We moved into our mid Victorian terrace in Dec 2018. Soon noticed rising / penetrating damp in the dining room and adjacent sliding doors. At this time, the external ground was 10cm higher than pictured, in line with internal floor level, covering the airbricks under the sliding doors, and made up of fake grass laid over sandy compact soil! Shocking arrangement that surveyor didn't comment on!
I'm December 2019, we got the ground dug out, a patio laid and a French drain gravel over hardcore border around the perimeter and airbricks reinstated. There's also and eco drain that water can drain into in the middle.
Patio is only about 5-10cm below interval floor level, probably less in places.
Unfortunately, this is the lowest it could go, as the soil pipe return running underneath, leading to the sewer was quite high.
We found a modern DPC on the latter end of kitchen extension end (about 5cm above gravel border). Not ideal (less than 15cm), but at least it's above. No evidence of damp ingress that end anyway.
But underneath sliding doors and running along the original kitchen side wall, we couldn't see any DPC. The contractors assured us that despite not being the recommended 15cm below internal floor level, the gravel and hard-core border and fall away from house would make it ok.
The bricks in line with patio height (below where the old black bitumen paint is) have remained pretty damp since. Internally the damp still slowly progresses.
Recently I dug up some of the gravel border, as pictured, and discovered an old slate DPC. But it's so low, like 20cm below internal wooden floor level. And still probably 10cm below current patio level (I.e. The gravel border abuts it and goes well over it by 10cm. Can't believe how much lower it is than the newer DPC at the end of the kitchen.
Does anyone gave any advice in the circumstances? What I fear is that we've been screwed over by patio contractors and it all needs redoing, otherwise it'll be an issue when we sell. But on the other hand it seems they worked within the limits present - the high soil pipe return and old, low slate Dpc etc.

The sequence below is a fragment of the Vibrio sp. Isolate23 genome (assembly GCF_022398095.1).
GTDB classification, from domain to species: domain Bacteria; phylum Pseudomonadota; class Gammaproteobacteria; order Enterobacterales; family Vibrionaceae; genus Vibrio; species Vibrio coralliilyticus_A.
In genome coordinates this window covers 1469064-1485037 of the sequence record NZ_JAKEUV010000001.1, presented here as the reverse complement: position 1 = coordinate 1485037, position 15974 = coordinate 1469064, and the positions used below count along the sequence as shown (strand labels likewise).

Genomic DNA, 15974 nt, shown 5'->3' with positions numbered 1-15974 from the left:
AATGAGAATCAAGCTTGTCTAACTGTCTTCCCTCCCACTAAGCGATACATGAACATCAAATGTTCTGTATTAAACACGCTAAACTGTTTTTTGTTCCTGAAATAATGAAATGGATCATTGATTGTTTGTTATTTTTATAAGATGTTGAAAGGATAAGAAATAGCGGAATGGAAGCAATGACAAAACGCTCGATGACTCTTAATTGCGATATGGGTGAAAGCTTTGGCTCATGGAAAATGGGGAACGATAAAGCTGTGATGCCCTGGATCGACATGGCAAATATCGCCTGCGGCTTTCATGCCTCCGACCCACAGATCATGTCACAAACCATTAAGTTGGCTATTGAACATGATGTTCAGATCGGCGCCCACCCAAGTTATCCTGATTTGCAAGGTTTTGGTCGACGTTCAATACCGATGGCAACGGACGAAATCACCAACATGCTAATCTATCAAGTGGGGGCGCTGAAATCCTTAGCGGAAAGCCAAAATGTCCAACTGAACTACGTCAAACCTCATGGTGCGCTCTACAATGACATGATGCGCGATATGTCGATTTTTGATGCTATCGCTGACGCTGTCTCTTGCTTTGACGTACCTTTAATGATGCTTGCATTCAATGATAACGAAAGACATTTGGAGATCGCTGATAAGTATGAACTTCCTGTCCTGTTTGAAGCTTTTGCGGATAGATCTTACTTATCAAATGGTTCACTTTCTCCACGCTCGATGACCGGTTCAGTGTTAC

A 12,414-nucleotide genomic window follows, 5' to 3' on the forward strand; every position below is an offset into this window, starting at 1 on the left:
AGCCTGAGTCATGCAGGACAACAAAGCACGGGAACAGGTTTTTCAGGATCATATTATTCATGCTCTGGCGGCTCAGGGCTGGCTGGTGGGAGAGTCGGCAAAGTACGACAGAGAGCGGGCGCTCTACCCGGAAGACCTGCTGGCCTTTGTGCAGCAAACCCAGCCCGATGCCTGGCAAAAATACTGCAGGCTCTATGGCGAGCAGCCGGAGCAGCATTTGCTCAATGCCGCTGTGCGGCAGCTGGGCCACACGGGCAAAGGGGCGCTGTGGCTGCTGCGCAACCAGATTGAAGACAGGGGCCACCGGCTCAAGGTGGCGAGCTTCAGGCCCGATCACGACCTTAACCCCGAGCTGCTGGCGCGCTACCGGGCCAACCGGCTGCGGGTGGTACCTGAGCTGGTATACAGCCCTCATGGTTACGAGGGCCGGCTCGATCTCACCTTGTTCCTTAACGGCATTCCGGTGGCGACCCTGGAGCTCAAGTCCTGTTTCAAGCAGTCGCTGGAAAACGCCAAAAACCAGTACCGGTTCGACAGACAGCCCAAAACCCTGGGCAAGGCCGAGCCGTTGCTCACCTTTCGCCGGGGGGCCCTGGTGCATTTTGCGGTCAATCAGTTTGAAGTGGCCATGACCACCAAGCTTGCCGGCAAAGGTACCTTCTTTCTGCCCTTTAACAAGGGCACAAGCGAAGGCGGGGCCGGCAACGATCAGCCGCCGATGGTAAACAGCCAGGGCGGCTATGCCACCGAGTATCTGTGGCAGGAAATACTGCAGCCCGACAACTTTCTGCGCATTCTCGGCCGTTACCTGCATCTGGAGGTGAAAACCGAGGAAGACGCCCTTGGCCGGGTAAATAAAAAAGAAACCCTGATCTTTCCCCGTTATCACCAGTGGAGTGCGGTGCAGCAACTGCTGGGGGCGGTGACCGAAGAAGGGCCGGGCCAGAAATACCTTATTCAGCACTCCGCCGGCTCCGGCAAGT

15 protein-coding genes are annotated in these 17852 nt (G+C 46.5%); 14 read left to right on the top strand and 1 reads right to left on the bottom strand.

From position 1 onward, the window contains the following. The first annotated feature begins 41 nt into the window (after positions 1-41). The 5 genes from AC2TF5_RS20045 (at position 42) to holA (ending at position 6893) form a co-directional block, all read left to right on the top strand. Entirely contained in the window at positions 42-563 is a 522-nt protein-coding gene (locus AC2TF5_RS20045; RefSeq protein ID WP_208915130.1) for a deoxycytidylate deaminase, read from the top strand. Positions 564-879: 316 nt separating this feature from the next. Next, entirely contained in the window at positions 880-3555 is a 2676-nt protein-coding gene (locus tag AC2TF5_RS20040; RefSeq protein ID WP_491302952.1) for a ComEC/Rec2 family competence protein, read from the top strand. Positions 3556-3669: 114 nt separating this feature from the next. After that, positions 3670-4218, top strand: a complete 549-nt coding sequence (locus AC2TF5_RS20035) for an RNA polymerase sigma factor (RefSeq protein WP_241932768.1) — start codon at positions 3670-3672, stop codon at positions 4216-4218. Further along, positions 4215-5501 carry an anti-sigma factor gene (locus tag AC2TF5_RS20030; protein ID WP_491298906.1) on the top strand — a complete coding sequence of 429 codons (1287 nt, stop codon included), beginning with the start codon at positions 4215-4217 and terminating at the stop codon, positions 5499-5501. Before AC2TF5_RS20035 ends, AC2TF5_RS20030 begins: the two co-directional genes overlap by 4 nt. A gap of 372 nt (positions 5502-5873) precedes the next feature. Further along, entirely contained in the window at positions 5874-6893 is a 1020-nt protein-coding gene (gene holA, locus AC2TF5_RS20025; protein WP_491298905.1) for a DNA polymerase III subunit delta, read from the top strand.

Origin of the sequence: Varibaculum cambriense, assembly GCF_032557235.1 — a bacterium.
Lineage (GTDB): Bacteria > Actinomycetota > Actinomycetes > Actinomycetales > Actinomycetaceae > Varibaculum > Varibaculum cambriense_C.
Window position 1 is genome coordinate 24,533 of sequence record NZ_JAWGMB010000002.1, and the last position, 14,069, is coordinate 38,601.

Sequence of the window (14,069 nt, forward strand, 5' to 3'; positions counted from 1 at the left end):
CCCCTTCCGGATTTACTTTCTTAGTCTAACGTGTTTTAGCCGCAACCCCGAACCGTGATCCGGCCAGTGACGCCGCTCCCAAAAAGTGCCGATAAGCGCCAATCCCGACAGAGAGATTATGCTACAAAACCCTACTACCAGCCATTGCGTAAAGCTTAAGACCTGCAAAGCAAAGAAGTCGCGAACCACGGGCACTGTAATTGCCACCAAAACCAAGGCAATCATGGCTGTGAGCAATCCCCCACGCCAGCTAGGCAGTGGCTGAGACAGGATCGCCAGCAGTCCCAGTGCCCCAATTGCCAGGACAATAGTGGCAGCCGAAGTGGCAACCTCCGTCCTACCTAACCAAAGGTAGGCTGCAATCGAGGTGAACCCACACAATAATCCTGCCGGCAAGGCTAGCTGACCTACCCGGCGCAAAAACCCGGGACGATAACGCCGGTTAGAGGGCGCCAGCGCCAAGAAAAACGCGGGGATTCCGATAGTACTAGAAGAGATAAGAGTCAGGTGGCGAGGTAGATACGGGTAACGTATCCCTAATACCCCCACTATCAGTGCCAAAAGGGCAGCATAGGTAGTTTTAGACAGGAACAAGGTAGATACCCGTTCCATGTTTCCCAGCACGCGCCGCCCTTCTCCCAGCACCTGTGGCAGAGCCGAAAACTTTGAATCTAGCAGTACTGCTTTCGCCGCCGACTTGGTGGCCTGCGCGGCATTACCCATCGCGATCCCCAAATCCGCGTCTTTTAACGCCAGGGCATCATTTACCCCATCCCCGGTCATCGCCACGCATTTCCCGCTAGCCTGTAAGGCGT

While not ideal, is the gravel border and maybe a DPC injection in line with internal floor level say (plus replastering) a reasonable solution in the circumstances?
Hi mutzgoatz Building up the path/patio so high is a real issue and the presence of a bitumen coating indicates that previous owners have been aware of the damp issues. Suggest that you dig a channel all round down to the old slate level and then get a DPC injected just above it. This should reduce the amount of rising damp. Leave the channel down to slate DPC level. I may take many months before you see a reduction in rising damp. Regards S
Hi mutzgoatz Building up the path/patio so high is a real issue and the presence of a bitumen coating indicates that previous owners have been aware of the damp issues. Suggest that you dig a channel all round down to the old slate level and then get a DPC injected just above it. This should reduce the amount of rising damp. Leave the channel down to slate DPC level. It may take many months before you see a reduction in rising damp. Regards S
Thanks a lot. I pushed the patio contractors many times and they assured me it would be fine given the gravel border. Should have trusted my instincts I guess. At the time I just hadn't noticed the old slate DPC, covered in mud.
When you say dig a trench, do you mean literally leave it exposed like that permanently, or once it's a bit more dried out, can it be refilled with rocks and hardcore?
Hi mutzgoatz The channel needs to be about 75-100mm wide and if you are on a non-permeable soil, eg clay, the channel needs to be lower than the slate DPC. Slate DPCs are never perfect and they rely on the bricks directly above to be able to breath so moisture can evaporate, so the bitumen coating may be making the damp issue worse. Given the age of your property it is likely that the floor joist have been partly built into the wall so it is important to get thing dried out. Suggest you leave the channel open until it is established that this and the injected DPC has solved the issue. If ok you could then use large pebbles to fill the channel but you will have to occasionally remove them and clear accumulated debris. Regards S
DIY how to tutorial projects and guides - Did you know we have a DIY Projects section? Well, if no, then we certainly do! Within this area of our site have literally hundreds of how-to guides and tutorials that cover a huge range of home improvement tasks. Each page also comes with pictures and a video to make completing those jobs even easier!